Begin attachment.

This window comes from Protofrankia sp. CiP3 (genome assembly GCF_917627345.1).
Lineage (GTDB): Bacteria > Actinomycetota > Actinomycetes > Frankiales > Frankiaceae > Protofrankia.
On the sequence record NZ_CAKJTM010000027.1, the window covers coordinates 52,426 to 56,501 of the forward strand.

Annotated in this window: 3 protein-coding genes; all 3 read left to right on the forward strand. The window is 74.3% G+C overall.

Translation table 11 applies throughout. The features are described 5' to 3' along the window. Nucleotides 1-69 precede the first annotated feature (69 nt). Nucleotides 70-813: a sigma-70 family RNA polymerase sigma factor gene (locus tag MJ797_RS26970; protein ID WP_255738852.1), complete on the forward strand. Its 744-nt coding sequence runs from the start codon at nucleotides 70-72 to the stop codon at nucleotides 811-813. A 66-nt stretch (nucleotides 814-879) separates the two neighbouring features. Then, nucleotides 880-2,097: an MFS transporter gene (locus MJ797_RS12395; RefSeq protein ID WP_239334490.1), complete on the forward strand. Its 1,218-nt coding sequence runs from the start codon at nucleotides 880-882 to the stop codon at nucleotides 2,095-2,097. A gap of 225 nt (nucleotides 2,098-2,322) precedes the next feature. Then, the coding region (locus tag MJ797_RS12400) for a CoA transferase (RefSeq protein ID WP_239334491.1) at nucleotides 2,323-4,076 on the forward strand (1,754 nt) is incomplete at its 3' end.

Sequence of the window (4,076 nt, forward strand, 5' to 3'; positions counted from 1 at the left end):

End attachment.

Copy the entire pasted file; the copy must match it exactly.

This window comes from Protofrankia sp. CiP3 (genome assembly GCF_917627345.1).
Lineage (GTDB): Bacteria > Actinomycetota > Actinomycetes > Frankiales > Frankiaceae > Protofrankia.
On the sequence record NZ_CAKJTM010000027.1, the window covers coordinates 52,426 to 56,501 of the forward strand.

Annotated in this window: 3 protein-coding genes; all 3 read left to right on the forward strand. The window is 74.3% G+C overall.

Translation table 11 applies throughout. The features are described 5' to 3' along the window. Nucleotides 1-69 precede the first annotated feature (69 nt). Nucleotides 70-813: a sigma-70 family RNA polymerase sigma factor gene (locus tag MJ797_RS26970; protein ID WP_255738852.1), complete on the forward strand. Its 744-nt coding sequence runs from the start codon at nucleotides 70-72 to the stop codon at nucleotides 811-813. A 66-nt stretch (nucleotides 814-879) separates the two neighbouring features. Then, nucleotides 880-2,097: an MFS transporter gene (locus MJ797_RS12395; RefSeq protein ID WP_239334490.1), complete on the forward strand. Its 1,218-nt coding sequence runs from the start codon at nucleotides 880-882 to the stop codon at nucleotides 2,095-2,097. A gap of 225 nt (nucleotides 2,098-2,322) precedes the next feature. Then, the coding region (locus tag MJ797_RS12400) for a CoA transferase (RefSeq protein ID WP_239334491.1) at nucleotides 2,323-4,076 on the forward strand (1,754 nt) is incomplete at its 3' end.

Sequence of the window (4,076 nt, forward strand, 5' to 3'; positions counted from 1 at the left end):